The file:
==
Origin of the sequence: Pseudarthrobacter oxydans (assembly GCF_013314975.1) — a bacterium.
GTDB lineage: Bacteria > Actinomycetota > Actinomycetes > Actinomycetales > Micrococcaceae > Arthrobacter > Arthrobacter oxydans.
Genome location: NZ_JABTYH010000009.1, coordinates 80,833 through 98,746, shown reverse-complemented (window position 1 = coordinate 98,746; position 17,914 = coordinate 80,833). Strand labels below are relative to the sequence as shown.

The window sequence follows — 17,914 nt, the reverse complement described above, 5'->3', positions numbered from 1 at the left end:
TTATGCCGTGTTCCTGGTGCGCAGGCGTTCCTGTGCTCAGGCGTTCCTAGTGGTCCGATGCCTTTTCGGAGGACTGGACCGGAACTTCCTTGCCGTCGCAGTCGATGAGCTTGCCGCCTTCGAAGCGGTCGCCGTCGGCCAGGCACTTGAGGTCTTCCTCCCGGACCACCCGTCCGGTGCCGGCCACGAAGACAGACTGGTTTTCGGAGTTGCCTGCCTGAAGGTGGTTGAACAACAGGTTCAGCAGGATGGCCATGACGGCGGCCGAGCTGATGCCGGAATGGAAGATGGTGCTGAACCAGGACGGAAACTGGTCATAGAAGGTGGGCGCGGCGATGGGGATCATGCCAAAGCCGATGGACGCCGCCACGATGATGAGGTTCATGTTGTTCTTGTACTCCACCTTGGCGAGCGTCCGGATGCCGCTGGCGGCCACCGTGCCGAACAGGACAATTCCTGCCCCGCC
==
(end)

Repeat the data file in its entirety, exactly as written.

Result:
Origin of the sequence: Pseudarthrobacter oxydans (assembly GCF_013314975.1) — a bacterium.
GTDB lineage: Bacteria > Actinomycetota > Actinomycetes > Actinomycetales > Micrococcaceae > Arthrobacter > Arthrobacter oxydans.
Genome location: NZ_JABTYH010000009.1, coordinates 80,833 through 98,746, shown reverse-complemented (window position 1 = coordinate 98,746; position 17,914 = coordinate 80,833). Strand labels below are relative to the sequence as shown.

The window sequence follows — 17,914 nt, the reverse complement described above, 5'->3', positions numbered from 1 at the left end:
TTATGCCGTGTTCCTGGTGCGCAGGCGTTCCTGTGCTCAGGCGTTCCTAGTGGTCCGATGCCTTTTCGGAGGACTGGACCGGAACTTCCTTGCCGTCGCAGTCGATGAGCTTGCCGCCTTCGAAGCGGTCGCCGTCGGCCAGGCACTTGAGGTCTTCCTCCCGGACCACCCGTCCGGTGCCGGCCACGAAGACAGACTGGTTTTCGGAGTTGCCTGCCTGAAGGTGGTTGAACAACAGGTTCAGCAGGATGGCCATGACGGCGGCCGAGCTGATGCCGGAATGGAAGATGGTGCTGAACCAGGACGGAAACTGGTCATAGAAGGTGGGCGCGGCGATGGGGATCATGCCAAAGCCGATGGACGCCGCCACGATGATGAGGTTCATGTTGTTCTTGTACTCCACCTTGGCGAGCGTCCGGATGCCGCTGGCGGCCACCGTGCCGAACAGGACAATTCCTGCCCCGCC